Confidentially, if I weren't a Christian, I would probably be a Buddhist.
No, I'm not flirting with another way, not ranking religions in order of preference, I am stating a fact based on a passing knowledge of Buddhism and observations of my own personality. If Christ were not, I would be drawn to Buddha. That said, I remain cautious in my study of it, as a criminal psychologist might approach a charismatic sociopath.
But there is something curious about it that sets it apart from other non-Christian religions, even Hinduism, which it very closely parallels in many ways.
The Buddha, born Siddhartha Guatama in modern day Nepal, is claimed by Hinduism as a Hindu reformer. His quiet revolution was a reformation of sorts of the corrupted Hindu caste system. To Hindus, he was, in many ways, to Hinduism what Martin Luther was to medieval Catholicism.
The Hindu brahmins, comparable to Catholic priests, or Celtic druids, had a rigid, gratuitous system set in place, an exclusivity so very similar to the arrogance of Tetzel and the Pontiff of old. Theology was a science studied only by the priestly caste, thus hoarded by the brahmins and doled out, sold out, actually, at exorbitant rates to the lower castes. The similarity grows sharper when we learn that the ruling class insisted that the holy writ remain encoded in Sanskrit, a language not read or spoken by the unwashed masses.
Guatama was astute enough to recognize the nakedness of the emperor, and bold enough to point it out, so endearing himself to the common people, much as Luther, or, as is often pointed out, Jesus Christ.
You may know the damning generalities of his path to enlightenment. As I have mentioned before, he left a wife and child to find his inner peace, an odyssey that in today's parlance, suspiciously resembles the irresponsible freedom of a deadbeat dad. There are, however, extenuating circumstances to be considered in the case of the future Buddha.
He was born to luxury, the son of a feudal lord, a very handsome man according to many historical accounts. (yes, I too had trouble reconciling this little known fact with the fat little icon in the Happy Dragon Buffet)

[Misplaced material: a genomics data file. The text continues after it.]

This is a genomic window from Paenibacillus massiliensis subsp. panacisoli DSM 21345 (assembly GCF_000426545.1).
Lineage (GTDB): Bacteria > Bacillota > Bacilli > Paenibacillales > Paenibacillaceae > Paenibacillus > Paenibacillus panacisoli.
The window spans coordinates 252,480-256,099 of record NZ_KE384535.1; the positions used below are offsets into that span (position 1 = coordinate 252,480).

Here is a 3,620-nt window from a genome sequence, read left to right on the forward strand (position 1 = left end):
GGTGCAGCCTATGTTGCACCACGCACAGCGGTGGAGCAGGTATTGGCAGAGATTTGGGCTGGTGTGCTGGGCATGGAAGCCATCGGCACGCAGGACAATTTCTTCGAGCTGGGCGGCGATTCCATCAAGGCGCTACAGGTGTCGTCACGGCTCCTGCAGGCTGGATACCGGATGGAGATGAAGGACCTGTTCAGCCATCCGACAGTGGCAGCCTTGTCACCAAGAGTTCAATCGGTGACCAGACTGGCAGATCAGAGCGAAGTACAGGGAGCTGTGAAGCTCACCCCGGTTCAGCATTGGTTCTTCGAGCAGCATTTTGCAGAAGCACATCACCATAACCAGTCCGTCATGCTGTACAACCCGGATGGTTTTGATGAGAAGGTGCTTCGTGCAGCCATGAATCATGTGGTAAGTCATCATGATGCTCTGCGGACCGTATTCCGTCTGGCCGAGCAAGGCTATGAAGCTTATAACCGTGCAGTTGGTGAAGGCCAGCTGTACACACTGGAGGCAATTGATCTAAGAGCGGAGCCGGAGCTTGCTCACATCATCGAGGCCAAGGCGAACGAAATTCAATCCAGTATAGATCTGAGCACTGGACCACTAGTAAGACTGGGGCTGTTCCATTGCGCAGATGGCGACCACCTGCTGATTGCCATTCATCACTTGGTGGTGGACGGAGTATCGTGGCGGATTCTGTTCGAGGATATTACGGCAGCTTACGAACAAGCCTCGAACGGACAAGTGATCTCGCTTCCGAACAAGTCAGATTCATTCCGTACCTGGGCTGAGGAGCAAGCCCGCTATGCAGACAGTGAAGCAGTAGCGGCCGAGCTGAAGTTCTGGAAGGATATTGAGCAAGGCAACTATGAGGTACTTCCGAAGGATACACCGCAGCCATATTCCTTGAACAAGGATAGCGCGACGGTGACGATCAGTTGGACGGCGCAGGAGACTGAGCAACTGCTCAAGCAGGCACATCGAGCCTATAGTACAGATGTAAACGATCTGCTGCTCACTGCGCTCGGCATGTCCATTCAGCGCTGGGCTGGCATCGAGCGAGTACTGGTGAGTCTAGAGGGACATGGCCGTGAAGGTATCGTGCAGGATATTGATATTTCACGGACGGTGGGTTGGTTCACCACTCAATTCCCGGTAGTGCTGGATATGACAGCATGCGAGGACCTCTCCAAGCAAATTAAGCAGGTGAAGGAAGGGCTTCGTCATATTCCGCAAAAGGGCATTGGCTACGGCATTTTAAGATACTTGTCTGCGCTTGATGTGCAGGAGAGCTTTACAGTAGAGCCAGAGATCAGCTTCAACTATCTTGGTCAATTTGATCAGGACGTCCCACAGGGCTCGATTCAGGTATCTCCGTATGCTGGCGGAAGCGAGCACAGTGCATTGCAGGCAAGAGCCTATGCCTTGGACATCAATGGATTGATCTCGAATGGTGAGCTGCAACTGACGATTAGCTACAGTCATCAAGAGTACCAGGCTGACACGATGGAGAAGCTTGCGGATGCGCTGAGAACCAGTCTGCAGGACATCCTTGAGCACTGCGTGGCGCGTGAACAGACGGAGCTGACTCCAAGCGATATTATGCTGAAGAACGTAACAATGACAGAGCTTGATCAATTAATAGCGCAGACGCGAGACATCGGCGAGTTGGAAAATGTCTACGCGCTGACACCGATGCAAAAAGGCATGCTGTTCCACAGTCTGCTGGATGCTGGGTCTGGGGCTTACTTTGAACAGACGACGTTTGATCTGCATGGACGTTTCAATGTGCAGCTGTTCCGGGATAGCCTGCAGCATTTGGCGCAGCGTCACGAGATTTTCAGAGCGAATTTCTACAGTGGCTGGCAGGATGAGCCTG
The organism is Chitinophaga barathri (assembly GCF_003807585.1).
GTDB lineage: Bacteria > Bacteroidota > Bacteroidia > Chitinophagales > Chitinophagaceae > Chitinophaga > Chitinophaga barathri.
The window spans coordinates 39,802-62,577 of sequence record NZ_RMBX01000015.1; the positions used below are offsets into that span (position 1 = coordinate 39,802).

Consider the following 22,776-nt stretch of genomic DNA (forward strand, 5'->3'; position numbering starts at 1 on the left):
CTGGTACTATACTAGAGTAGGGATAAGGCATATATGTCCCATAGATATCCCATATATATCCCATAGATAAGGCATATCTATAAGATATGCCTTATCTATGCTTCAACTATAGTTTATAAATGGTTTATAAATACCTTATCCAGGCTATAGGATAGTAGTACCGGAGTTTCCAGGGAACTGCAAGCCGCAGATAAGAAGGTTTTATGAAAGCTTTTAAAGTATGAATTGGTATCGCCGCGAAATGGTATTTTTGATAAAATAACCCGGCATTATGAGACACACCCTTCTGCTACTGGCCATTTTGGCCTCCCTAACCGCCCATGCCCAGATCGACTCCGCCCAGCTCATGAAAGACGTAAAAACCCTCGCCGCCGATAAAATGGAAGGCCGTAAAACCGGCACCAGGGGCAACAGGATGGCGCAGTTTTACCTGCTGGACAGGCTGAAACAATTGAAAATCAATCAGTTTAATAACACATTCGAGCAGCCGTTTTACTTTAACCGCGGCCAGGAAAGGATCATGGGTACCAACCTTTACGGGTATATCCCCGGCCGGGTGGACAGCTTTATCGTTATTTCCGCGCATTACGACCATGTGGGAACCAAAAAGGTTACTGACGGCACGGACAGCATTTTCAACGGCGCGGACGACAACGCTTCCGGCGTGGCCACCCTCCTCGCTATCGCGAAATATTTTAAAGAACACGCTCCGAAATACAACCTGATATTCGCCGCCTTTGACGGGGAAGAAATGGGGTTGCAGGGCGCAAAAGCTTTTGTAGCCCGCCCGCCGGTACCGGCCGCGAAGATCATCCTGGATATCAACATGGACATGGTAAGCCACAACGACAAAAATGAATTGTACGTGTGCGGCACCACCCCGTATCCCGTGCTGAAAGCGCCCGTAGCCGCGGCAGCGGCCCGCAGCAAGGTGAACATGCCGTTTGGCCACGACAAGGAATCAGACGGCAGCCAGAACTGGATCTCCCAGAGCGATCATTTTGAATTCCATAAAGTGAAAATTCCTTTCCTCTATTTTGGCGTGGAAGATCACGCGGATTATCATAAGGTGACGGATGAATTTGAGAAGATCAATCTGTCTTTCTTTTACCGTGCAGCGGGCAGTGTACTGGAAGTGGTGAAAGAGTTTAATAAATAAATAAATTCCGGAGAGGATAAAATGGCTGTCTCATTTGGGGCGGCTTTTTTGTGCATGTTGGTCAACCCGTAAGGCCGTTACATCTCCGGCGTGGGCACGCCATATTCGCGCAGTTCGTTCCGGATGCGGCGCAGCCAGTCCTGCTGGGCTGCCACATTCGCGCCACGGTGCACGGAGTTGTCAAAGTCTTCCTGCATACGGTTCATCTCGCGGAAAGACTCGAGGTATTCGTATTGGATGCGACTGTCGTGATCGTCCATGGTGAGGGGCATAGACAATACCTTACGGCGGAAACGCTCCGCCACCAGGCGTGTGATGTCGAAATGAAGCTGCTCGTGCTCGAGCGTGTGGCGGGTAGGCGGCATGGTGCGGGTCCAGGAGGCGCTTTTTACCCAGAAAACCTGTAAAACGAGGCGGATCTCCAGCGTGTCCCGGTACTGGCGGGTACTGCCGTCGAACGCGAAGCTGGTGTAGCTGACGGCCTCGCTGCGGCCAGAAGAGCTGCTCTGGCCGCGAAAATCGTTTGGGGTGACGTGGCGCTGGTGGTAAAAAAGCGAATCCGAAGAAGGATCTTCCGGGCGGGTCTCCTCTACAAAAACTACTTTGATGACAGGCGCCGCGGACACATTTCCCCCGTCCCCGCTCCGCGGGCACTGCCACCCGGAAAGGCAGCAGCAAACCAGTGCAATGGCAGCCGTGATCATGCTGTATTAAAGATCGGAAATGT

Legend, of course, obscures much of the reality, understandable for the history of a man born in 563 B.C.E. (an ignominious irony, might it not be said he was born upon 0 A.B.?) However, Buddha would no doubt have cast such as ignoble pretension, for he claimed not godhood, angelic perfection, nor even sainthood.
But, upon the birth of little Saddhartha, according to legend, fortune-tellers were consulted by the eager father. It was agreed that this was no common birth. (It occurs to me that if you were a seer summoned by a king upon the birth of his son, you would be well-advised to come up with some more promising future besides rice-picker or dung-shoveler.) Greatness was read in the leaves, the palm, the crystal, the cards. However, the fortune split into a duality contingent upon the path chosen by the boy. Were he to seek things of a corporeal nature, he would become India's greatest king. Were he to set his mind on things transcendent, however, he would become world redeemer. Apparently the fortune-tellers decided to shoot for the moon. His father decided to pave the path for the arguably more modest fate and determined his son should be the ruler of India. Nothing was spared the prince-to-be. He was lavished with luxury and expectations. When he was of age, a wife was found of uncommon beauty and the probable result of such a promising union soon followed; a beautiful baby boy.